Satellite imagery released by the United Nations on Monday has confirmed that the Islamic State destroyed one of the most important ruins in the ancient city of Palmyra over the weekend.
The destruction of the 1st-century Temple of Bel appears to be part of a broader campaign by the group against not just Palmyra but a variety of ancient sites — a campaign that appears to be motivated by both ideology and greed. Worse still, the Islamic State is only one part of a wider situation in Syria and Iraq where a number of important historical areas are considered at risk.
The situation is stark. The United Nations Educational, Scientific and Cultural Organization (UNESCO) lists 10 world heritage sites in Syria and Iraq. Of those 10, it says nine are currently in danger – and not just because of Islamic State vandalism. ∞∞∞∞∞ MORE »»»»
The Iraqi fortress city of Hatra is believed to date back to the Parthian empire in the 3rd or 2nd century B.C., and it later became the capital of the first Arab Kingdom. The city, known for its huge walls, flourished during the Mesopotamian era and bears the influence of both the Roman and Persian empires. Video released in March by the Islamic State showed the group using sledgehammers and even guns to destroy carvings and statues.
“Praise to God, who enabled us and the soldiers of Islamic State to remove the signs of polytheism,” one militant says in the video. The destruction in Hatra came just a few days after attempts by the Islamic State to bulldoze ruins at the Assyrian city of Nimrud, a site currently on the tentative list to become a world heritage site. ∞∞∞∞∞ MORE »»»»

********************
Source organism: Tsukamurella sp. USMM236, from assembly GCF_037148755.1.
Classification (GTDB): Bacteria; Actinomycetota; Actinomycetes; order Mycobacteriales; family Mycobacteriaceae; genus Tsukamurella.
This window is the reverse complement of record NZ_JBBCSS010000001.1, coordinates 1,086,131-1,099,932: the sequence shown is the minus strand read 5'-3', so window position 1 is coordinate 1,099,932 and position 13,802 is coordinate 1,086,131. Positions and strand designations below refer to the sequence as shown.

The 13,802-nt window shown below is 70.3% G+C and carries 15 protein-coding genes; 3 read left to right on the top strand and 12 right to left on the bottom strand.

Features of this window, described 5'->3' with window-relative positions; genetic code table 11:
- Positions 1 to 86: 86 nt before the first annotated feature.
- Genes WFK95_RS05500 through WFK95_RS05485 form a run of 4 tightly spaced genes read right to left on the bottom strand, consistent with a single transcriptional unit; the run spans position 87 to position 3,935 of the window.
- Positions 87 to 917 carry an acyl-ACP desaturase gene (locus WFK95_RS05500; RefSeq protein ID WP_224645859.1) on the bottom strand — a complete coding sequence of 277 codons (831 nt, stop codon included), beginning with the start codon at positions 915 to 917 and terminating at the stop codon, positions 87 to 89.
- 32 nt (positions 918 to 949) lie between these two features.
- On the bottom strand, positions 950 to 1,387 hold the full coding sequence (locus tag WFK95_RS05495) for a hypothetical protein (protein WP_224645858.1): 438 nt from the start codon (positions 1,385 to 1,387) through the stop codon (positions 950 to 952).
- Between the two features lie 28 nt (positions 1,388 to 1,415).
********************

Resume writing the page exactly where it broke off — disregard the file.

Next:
Ashur, also known as Assur, is a city in modern-day Iraq that dates back to the third millennium, and it later became the first capital of the Assyrian Empire. The city was associated with the god Ashur and became an important religious city.
Ashur was first declared in danger by UNESCO in 2003 due to the planned construction of a dam that would have flooded its ruins. Due to the city’s proximity to Islamic State-controlled territory, there have been fears that it could face destruction or vandalism. In May, there were a number of reports that the city’s ancient arches had been blown up by militants. ∞∞∞∞∞ MORE »»»»
Former Iraqi prime minister Nouri al-Maliki, accused in a parliamentary debate Monday of responsibility in the fall of Iraq’s second largest city Mosul to IS militants in June 2014, is blaming the disaster on Turkish President Recip Tayyip Erdogan and Kurdish regional President Massoud Barzani.
Maliki, who was stripped of his mostly ceremonial post as one of Iraq’s three vice presidents in a reform plan by his successor Haidar al-Abadi, fled to Iran several days ago.
Addressing supporters in the Iranian capital Tehran, Maliki accused Saudi Arabia of aggravating the Sunni-Shi’ite conflict in Iraq and the region. He also accuses other regional players in the conflict, to the applause of the mostly Shi’ite crowd.
Maliki also blasted adversaries Turkey and Kurdistan for plotting the disintegration of his country. On his Facebook page, he accused the leaders of both of handing the Iraqi city of Mosul to the Islamic State last year. ∞∞∞∞∞ MORE »»»»
The fall of Mosul was the subject of an Iraqi parliament debate Monday, in which a 200-page report with interviews of more than 30 former Iraqi military and political leaders was presented to determine who was responsible for the fall of the city.
Iraqi parliament speaker Selim al-Jabbouri told journalists that pressure was put on the committee investigating the fall of Mosul to remove the names of certain prominent figures, but that all those involved in the setback will be prosecuted in court.